Heavy Security and Witnesses Barred in Trial Against Human Rights Defenders

A trial involving four human rights defenders and garment factory workers begun in Phnom Penh on 25 April amid heavy security. The 23 defendants had been arrested when security forces cracked down on mass demonstrations in January. Roadblocks sealed off the court and security forces at the gate refused entry to witnesses, family and members of the public.

“Family members and rights workers were disappointed that justice appeared so distant at this first trial day,” said Brittis Edman, Southeast Asia Programme Director, Civil Rights Defenders, currently in Phnom Penh.

The human rights defenders had been transferred from the remote CC3 prison to the hearings in Phnom Penh. Trade unionists Theng Savoeun and Vorn Pao, labour rights worker Sokun Sombath Piseth, and community leader Chan Puthisak are facing incitement charges and risk up to two years in prison. Others face additional charges and risk up to five years in prison plus steep fines.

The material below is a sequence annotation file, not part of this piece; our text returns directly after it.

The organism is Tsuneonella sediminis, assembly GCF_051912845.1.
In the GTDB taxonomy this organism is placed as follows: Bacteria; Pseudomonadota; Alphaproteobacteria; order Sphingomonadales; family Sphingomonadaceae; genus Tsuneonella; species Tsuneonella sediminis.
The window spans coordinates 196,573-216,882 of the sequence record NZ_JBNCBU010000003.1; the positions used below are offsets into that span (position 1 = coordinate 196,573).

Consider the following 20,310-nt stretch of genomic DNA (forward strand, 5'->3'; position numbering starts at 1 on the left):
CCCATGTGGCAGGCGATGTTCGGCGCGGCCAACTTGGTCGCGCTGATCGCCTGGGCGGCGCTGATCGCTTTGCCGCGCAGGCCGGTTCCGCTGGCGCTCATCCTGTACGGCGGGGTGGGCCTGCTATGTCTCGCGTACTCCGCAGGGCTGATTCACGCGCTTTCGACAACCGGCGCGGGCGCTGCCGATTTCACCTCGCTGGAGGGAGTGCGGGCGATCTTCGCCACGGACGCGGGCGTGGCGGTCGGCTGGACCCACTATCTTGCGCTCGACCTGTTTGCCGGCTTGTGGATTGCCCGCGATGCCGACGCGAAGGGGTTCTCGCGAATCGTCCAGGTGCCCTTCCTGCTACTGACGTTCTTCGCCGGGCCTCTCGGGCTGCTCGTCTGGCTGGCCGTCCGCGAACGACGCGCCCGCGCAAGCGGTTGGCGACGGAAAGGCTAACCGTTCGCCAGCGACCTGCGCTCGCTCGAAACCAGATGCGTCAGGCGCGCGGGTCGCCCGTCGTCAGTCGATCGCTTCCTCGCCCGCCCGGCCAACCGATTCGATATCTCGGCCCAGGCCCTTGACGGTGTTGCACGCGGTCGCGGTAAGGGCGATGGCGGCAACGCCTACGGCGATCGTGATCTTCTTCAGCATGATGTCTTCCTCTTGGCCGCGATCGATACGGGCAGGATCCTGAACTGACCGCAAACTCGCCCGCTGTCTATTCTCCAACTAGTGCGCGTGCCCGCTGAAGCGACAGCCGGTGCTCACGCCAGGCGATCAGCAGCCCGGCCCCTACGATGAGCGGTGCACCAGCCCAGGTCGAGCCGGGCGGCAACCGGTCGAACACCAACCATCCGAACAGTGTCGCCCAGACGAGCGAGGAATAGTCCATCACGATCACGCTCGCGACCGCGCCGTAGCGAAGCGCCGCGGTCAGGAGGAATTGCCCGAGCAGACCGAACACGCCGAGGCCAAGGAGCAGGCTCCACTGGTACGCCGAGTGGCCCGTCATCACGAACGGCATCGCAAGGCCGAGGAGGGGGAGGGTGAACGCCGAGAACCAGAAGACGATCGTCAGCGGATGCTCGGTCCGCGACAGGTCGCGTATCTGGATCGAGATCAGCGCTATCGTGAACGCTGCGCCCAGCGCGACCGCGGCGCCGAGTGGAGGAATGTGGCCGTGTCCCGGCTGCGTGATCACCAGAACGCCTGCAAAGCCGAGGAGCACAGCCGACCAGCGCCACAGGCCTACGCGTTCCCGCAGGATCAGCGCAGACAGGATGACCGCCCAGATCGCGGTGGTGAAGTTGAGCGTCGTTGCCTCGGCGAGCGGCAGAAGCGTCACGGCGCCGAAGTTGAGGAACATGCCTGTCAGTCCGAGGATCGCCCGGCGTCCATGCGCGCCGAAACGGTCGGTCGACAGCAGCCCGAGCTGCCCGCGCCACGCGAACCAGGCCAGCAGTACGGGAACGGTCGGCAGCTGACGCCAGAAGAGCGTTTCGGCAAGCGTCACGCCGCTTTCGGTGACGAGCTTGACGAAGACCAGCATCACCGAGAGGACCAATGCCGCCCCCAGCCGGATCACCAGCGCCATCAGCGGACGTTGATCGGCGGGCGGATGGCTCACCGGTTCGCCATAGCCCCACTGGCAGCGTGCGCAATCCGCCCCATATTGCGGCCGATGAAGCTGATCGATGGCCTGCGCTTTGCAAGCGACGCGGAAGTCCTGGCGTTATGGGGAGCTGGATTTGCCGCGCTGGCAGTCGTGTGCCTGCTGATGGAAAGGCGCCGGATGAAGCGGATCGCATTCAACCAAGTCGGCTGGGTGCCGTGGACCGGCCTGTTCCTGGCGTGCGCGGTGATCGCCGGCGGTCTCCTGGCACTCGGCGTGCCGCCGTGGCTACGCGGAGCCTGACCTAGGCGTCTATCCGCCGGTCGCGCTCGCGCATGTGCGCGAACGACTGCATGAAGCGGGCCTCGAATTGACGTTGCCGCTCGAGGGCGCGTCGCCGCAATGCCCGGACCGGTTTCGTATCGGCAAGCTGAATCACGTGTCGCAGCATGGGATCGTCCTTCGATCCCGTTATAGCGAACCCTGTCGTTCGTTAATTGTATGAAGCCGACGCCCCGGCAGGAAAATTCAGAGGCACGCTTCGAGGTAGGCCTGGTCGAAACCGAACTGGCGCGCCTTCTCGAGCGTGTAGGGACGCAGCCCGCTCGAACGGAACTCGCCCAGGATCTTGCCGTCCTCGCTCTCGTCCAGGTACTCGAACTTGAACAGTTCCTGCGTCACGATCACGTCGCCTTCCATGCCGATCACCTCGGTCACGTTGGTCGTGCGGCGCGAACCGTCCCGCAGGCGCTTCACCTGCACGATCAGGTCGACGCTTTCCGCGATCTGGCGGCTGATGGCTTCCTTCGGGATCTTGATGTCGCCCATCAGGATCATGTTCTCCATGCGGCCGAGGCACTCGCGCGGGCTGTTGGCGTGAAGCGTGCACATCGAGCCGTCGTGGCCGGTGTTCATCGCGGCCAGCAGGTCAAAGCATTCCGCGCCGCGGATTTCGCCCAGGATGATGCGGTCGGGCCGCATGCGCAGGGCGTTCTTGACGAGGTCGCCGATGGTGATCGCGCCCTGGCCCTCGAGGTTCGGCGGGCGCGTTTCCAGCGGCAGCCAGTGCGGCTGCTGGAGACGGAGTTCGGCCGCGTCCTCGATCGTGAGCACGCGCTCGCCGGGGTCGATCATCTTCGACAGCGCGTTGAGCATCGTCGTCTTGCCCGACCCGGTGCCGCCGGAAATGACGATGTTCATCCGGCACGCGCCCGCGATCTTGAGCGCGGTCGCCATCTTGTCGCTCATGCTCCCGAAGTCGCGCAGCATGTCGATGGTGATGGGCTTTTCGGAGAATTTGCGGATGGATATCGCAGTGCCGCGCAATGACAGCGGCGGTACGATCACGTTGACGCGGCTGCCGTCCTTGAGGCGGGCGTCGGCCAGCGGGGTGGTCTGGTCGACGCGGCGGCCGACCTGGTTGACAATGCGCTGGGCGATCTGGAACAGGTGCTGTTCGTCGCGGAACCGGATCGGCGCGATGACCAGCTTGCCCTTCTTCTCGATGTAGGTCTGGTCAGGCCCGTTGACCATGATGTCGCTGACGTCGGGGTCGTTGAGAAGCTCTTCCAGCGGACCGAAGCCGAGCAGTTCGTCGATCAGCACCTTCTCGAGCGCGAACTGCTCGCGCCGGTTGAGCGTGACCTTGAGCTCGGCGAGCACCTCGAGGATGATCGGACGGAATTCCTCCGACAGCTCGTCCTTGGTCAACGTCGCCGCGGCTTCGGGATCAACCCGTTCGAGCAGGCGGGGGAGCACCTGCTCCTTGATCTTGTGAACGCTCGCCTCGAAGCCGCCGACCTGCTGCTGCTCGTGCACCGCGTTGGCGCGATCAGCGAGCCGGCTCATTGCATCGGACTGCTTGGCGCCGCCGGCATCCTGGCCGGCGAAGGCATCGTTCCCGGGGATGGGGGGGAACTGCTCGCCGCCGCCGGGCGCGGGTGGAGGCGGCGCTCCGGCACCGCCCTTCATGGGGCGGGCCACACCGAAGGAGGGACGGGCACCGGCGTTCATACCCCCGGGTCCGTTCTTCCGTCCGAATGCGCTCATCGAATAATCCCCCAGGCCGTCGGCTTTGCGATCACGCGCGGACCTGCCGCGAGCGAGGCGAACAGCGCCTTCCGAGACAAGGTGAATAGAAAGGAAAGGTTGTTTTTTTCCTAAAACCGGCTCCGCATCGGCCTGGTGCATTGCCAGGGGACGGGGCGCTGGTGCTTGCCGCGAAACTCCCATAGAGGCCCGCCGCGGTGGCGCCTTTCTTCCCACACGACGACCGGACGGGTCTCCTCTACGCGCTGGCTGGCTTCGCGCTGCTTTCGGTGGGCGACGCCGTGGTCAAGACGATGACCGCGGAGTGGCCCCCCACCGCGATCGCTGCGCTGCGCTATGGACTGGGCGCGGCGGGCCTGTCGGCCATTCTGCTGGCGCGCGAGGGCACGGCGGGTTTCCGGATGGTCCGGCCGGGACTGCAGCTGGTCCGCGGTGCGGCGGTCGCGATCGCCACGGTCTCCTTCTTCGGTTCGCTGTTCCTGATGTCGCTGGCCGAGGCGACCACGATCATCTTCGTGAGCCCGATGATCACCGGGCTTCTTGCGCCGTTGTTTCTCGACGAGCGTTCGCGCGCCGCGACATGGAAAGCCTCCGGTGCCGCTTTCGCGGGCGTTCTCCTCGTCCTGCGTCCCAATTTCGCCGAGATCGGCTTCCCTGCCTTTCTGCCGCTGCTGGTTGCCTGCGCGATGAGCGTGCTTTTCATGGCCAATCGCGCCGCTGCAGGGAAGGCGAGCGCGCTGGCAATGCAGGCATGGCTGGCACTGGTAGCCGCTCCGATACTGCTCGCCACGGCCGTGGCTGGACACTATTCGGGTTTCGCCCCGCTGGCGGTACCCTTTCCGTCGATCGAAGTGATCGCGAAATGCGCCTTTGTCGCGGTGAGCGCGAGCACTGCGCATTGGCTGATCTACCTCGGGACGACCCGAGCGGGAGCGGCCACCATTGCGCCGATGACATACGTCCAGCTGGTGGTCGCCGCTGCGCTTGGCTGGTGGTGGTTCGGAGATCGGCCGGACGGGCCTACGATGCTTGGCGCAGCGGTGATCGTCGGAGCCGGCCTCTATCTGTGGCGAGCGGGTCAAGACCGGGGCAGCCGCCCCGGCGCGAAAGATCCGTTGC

Amid roadblocks and a heavy presence of security forces, Civil Rights Defenders and other international human rights organisations attended the hearings, alongside many local organisations such as LICADHO, CLEC and Sahmakum Teang Tnaut, some diplomats, and family members to the defendants. Many were barred from entering the courthouse, including witnesses. The trials adjourned until 6 May, with the detainees being escorted back to prison.

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